Resequencing of a Pekin duck breeding population provides insights into the genomic response to short-term artificial selection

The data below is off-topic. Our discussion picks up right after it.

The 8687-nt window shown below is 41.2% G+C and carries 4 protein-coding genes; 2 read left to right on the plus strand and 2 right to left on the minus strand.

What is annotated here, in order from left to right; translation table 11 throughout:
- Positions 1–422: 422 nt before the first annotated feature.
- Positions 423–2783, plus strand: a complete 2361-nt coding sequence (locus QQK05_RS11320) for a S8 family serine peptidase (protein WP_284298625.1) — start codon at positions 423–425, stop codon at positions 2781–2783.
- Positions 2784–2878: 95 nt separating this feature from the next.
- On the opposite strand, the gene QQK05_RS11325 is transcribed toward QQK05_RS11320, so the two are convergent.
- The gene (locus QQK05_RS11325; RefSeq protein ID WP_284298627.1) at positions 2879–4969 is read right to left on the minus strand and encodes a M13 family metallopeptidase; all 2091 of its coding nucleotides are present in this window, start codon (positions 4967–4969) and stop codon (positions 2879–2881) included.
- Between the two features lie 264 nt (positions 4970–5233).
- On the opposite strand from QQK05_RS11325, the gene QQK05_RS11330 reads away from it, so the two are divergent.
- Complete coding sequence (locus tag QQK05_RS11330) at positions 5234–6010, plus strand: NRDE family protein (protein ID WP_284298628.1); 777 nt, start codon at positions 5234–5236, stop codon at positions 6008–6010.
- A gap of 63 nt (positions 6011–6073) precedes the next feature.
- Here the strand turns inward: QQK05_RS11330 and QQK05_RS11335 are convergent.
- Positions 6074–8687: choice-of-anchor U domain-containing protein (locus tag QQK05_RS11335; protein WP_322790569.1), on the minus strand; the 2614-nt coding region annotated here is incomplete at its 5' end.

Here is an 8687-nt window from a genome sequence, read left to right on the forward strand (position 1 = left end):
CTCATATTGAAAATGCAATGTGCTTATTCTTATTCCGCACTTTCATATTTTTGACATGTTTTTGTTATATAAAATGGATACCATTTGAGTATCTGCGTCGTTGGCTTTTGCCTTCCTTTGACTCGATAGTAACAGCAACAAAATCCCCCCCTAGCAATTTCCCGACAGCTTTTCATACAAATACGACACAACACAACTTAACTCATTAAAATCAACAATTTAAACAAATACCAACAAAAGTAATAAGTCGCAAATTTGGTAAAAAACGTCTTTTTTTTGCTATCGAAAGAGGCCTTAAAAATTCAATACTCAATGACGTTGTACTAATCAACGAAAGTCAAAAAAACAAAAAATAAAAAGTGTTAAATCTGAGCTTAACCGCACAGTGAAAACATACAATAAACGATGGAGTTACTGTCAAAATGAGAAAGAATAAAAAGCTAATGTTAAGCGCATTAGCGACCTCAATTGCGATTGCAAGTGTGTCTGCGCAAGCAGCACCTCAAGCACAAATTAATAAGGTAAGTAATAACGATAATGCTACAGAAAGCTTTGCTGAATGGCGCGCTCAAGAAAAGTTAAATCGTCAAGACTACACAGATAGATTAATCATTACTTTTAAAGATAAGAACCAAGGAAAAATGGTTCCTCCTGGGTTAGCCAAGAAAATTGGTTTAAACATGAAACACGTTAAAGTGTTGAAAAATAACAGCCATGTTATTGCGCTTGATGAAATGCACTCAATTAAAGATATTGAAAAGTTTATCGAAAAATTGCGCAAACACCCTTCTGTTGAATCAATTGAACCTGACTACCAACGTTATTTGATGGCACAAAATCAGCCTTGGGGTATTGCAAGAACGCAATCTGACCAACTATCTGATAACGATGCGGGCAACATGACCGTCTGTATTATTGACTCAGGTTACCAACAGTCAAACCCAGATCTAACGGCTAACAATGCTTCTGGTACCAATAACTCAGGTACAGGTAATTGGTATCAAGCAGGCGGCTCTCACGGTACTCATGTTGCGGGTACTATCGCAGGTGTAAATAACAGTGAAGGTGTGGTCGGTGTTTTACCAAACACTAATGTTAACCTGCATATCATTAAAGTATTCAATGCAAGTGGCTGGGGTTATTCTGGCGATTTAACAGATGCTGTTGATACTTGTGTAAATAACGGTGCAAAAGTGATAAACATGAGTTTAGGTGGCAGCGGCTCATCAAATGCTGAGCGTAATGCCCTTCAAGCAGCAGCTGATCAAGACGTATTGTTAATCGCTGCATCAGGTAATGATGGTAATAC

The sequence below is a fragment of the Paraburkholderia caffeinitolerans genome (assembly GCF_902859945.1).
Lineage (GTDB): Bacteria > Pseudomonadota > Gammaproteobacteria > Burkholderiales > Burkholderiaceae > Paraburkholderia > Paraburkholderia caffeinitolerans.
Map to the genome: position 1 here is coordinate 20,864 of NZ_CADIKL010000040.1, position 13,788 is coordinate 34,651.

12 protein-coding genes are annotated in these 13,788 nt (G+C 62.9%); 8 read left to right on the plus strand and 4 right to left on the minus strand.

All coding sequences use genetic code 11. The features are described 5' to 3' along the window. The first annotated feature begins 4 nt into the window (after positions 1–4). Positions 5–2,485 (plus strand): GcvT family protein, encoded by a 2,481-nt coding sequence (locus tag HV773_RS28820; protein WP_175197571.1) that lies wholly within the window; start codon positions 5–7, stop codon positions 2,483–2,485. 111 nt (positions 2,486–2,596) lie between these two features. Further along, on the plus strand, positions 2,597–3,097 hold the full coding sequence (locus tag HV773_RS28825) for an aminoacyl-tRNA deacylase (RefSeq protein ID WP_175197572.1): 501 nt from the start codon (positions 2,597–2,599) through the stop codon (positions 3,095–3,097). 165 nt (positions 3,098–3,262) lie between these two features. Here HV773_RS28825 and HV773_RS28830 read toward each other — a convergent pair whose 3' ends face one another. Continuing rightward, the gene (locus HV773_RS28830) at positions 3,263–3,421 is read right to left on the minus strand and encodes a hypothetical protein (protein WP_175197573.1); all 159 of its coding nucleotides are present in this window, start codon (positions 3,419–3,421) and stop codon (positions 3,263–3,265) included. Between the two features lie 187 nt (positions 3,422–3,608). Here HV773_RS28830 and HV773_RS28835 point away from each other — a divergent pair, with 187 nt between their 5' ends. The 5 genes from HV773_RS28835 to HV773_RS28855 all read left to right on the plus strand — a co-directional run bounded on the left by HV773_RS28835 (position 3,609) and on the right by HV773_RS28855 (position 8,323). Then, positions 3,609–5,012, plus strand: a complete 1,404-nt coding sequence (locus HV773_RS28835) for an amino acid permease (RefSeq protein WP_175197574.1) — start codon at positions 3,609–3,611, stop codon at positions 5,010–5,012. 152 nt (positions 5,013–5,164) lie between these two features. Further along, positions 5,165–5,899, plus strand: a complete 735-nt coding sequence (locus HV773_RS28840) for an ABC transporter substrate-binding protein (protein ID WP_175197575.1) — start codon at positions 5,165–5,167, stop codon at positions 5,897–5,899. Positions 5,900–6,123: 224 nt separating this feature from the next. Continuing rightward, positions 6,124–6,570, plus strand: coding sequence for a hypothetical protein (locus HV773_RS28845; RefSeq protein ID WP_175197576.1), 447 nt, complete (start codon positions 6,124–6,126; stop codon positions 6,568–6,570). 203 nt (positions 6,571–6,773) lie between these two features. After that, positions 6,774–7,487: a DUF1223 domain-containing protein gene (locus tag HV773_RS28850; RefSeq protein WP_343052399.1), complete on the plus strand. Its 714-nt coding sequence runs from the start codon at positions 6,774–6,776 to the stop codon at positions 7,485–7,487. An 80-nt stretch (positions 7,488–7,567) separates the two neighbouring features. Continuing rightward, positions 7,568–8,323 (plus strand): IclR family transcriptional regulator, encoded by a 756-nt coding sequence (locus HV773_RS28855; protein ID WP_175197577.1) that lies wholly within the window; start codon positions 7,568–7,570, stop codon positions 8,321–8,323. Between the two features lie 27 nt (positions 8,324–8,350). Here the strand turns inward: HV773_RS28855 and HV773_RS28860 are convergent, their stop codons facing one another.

Background: Short-term, intense artificial selection drives fast phenotypic changes in domestic animals and leaves imprints on their genomes. However, the genetic basis of this selection response is poorly understood. To better address this, we employed the Pekin duck Z2 pure line, in which the breast muscle weight was increased nearly 3-fold after 10 generations of breeding. We de novo assembled a high-quality reference genome of a female Pekin duck of this line (GCA_003850225.1) and identified 8.60 million genetic variants in 119 individuals among 10 generations of the breeding population. Results: We identified 53 selected regions between the first and tenth generations, and 93.8% of the identified variations were enriched in regulatory and noncoding regions. Integrating the selection signatures and genome-wide association approach, we found that 2 regions covering 0.36 Mb containing UTP25 and FBRSL1 were most likely to contribute to breast muscle weight improvement. The major allele frequencies of these 2 loci increased gradually with each generation following the same trend. Additionally, we found that a copy number variation region containing the entire EXOC4 gene could explain 1.9% of the variance in breast muscle weight, indicating that the nervous system may play a role in economic trait improvement. Conclusions: Our study not only provides insights into genomic dynamics under intense artificial selection but also provides resources for genomics-enabled improvements in duck breeding.

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